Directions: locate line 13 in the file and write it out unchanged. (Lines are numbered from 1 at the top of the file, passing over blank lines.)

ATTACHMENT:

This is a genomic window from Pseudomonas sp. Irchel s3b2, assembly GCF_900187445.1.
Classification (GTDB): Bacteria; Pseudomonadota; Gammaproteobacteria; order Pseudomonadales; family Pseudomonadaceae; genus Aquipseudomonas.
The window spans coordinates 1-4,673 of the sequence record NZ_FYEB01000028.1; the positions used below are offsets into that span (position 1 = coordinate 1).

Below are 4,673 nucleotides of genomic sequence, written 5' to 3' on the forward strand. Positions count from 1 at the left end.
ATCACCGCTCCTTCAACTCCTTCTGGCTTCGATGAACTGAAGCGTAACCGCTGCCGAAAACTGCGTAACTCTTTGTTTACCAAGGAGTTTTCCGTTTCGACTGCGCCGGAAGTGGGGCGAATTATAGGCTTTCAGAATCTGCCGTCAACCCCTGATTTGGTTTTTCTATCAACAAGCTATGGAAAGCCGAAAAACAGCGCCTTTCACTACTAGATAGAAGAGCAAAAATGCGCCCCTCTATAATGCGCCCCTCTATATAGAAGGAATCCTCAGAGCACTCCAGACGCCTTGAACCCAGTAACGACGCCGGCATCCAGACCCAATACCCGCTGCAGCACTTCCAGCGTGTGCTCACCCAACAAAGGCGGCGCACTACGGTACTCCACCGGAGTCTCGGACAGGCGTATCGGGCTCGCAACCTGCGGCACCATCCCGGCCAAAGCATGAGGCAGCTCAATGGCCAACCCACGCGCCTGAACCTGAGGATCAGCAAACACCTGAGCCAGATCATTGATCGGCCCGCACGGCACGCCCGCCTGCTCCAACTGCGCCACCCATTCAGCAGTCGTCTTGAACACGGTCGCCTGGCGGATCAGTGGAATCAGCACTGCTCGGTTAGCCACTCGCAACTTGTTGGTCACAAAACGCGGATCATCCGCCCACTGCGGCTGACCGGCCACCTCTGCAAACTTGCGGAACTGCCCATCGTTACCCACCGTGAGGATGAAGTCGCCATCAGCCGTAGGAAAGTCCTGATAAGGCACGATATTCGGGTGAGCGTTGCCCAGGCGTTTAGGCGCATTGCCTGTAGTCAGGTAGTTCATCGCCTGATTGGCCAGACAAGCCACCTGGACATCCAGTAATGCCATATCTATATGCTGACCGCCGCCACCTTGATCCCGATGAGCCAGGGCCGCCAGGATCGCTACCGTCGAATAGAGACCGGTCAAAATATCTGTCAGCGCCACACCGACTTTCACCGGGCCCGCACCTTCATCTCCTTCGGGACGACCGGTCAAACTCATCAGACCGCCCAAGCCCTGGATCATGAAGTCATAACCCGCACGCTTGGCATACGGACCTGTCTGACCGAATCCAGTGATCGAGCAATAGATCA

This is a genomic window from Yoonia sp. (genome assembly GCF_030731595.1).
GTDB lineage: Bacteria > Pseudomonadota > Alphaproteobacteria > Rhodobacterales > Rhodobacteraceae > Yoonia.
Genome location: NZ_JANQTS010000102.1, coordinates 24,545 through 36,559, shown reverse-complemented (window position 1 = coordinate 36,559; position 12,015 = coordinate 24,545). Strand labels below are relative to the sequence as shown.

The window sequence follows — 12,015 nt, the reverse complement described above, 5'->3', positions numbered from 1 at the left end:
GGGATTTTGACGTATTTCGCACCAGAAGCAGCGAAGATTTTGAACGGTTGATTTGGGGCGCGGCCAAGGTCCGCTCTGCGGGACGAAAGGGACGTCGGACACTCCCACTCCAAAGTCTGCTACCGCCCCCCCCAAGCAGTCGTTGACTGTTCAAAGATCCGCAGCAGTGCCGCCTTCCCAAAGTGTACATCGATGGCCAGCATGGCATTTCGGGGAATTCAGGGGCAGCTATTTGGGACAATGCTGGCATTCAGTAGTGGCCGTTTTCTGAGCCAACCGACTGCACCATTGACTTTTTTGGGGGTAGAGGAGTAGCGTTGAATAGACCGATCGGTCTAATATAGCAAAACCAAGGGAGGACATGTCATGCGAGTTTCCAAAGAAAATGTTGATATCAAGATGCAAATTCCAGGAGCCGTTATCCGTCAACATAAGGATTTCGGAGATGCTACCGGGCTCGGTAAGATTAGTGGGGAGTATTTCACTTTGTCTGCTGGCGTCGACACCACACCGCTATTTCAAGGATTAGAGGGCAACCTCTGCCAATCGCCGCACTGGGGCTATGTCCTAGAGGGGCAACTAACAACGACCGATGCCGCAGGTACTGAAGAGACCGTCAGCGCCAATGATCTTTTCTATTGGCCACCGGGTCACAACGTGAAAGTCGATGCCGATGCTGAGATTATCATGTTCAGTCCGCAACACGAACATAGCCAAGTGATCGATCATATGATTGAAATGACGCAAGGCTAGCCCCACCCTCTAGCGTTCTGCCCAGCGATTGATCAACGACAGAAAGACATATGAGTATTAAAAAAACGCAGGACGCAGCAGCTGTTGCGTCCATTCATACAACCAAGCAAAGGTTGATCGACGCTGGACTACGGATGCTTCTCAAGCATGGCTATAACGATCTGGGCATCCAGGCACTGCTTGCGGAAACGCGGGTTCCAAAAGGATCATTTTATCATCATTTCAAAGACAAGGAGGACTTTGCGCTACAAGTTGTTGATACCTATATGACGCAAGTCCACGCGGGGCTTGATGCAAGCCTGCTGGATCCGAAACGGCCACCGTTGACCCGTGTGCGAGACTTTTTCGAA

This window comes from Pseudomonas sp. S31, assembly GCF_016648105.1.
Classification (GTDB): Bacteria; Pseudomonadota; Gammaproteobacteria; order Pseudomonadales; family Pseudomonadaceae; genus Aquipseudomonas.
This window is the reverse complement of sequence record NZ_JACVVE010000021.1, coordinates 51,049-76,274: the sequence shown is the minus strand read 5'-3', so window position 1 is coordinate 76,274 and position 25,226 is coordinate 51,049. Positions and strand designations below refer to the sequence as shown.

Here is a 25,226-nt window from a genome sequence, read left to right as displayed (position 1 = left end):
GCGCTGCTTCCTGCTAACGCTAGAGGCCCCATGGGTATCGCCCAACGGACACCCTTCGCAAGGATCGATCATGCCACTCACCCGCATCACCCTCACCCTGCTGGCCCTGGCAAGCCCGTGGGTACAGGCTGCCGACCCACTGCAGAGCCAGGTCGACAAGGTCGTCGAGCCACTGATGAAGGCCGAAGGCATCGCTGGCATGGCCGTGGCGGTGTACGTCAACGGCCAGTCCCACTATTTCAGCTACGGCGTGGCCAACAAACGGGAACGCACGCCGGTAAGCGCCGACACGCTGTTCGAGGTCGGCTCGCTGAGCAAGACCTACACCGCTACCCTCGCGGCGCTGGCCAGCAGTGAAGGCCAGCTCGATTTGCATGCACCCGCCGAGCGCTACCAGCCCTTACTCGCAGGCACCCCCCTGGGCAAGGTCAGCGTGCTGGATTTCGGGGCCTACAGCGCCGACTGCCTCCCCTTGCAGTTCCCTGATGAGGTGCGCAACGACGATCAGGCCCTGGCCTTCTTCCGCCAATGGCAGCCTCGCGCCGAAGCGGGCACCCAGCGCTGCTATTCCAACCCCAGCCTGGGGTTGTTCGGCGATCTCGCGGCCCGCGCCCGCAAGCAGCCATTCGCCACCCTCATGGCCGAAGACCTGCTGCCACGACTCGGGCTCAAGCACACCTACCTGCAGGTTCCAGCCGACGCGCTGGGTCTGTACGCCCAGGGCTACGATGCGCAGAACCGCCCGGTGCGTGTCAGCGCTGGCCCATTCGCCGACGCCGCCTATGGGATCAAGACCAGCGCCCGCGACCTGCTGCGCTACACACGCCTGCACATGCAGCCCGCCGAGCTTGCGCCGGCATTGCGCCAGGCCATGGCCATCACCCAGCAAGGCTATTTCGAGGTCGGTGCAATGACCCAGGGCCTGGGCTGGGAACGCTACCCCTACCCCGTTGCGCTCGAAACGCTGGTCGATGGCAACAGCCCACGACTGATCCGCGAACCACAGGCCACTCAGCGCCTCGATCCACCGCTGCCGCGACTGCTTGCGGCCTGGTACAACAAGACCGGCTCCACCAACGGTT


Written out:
This window is the reverse complement of sequence record NZ_JACVVE010000021.1, coordinates 51,049-76,274: the sequence shown is the minus strand read 5'-3', so window position 1 is coordinate 76,274 and position 25,226 is coordinate 51,049. Positions and strand designations below refer to the sequence as shown.